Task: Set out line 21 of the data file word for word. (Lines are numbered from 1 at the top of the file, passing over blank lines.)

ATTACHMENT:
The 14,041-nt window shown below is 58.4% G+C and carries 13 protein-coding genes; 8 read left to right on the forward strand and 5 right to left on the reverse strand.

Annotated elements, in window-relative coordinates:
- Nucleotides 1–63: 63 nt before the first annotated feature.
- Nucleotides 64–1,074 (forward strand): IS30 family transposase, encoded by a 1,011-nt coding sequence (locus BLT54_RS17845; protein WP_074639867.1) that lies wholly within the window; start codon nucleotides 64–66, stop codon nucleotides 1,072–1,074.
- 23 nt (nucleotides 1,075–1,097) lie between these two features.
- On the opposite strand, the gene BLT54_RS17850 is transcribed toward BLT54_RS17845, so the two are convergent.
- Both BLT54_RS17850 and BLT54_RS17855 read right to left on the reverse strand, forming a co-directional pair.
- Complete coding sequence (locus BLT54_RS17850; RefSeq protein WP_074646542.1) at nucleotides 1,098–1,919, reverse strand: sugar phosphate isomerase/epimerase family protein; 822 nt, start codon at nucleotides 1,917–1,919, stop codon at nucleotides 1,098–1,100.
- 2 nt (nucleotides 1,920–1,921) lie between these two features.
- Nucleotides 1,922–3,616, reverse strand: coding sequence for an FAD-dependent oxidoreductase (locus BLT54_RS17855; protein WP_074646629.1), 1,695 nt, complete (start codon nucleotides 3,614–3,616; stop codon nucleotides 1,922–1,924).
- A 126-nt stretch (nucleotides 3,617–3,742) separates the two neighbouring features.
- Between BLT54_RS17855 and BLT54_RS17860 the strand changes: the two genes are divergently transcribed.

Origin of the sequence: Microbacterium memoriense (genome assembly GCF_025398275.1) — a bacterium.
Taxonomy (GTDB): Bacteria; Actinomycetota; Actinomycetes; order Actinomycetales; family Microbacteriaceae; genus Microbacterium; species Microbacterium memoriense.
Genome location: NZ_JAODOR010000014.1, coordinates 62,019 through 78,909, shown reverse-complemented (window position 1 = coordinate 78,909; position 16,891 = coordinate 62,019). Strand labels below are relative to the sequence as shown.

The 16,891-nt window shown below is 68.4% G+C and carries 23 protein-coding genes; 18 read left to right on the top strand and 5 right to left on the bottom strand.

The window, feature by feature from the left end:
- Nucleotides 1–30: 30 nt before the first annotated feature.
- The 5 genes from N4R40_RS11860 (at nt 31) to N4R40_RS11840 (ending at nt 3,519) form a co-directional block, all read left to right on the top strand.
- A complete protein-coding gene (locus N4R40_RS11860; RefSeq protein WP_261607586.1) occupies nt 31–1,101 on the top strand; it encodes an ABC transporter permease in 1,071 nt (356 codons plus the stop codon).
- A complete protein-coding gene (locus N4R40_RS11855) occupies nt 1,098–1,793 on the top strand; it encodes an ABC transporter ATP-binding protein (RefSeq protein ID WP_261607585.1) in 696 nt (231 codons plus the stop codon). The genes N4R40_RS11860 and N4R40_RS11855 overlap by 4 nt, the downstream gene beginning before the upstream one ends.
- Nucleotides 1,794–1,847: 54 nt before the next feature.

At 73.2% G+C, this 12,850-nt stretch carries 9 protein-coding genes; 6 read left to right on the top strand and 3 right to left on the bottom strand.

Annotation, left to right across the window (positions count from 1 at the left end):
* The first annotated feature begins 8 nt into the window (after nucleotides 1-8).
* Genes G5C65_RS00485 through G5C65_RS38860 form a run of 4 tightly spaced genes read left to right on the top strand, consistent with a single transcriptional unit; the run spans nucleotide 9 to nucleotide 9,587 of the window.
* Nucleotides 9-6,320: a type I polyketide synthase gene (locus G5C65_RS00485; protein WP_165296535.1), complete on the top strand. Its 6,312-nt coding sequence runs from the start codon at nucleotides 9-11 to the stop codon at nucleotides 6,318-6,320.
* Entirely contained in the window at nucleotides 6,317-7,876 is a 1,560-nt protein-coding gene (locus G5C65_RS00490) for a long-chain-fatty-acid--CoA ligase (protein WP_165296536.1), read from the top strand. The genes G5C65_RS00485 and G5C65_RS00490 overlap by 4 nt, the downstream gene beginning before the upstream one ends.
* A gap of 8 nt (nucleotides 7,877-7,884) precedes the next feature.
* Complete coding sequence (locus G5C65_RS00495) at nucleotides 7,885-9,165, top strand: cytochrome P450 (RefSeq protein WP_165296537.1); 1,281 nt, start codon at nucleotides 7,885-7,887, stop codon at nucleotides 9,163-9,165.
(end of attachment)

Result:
- A complete protein-coding gene (locus N4R40_RS11855) occupies nt 1,098–1,793 on the top strand; it encodes an ABC transporter ATP-binding protein (RefSeq protein ID WP_261607585.1) in 696 nt (231 codons plus the stop codon). The genes N4R40_RS11860 and N4R40_RS11855 overlap by 4 nt, the downstream gene beginning before the upstream one ends.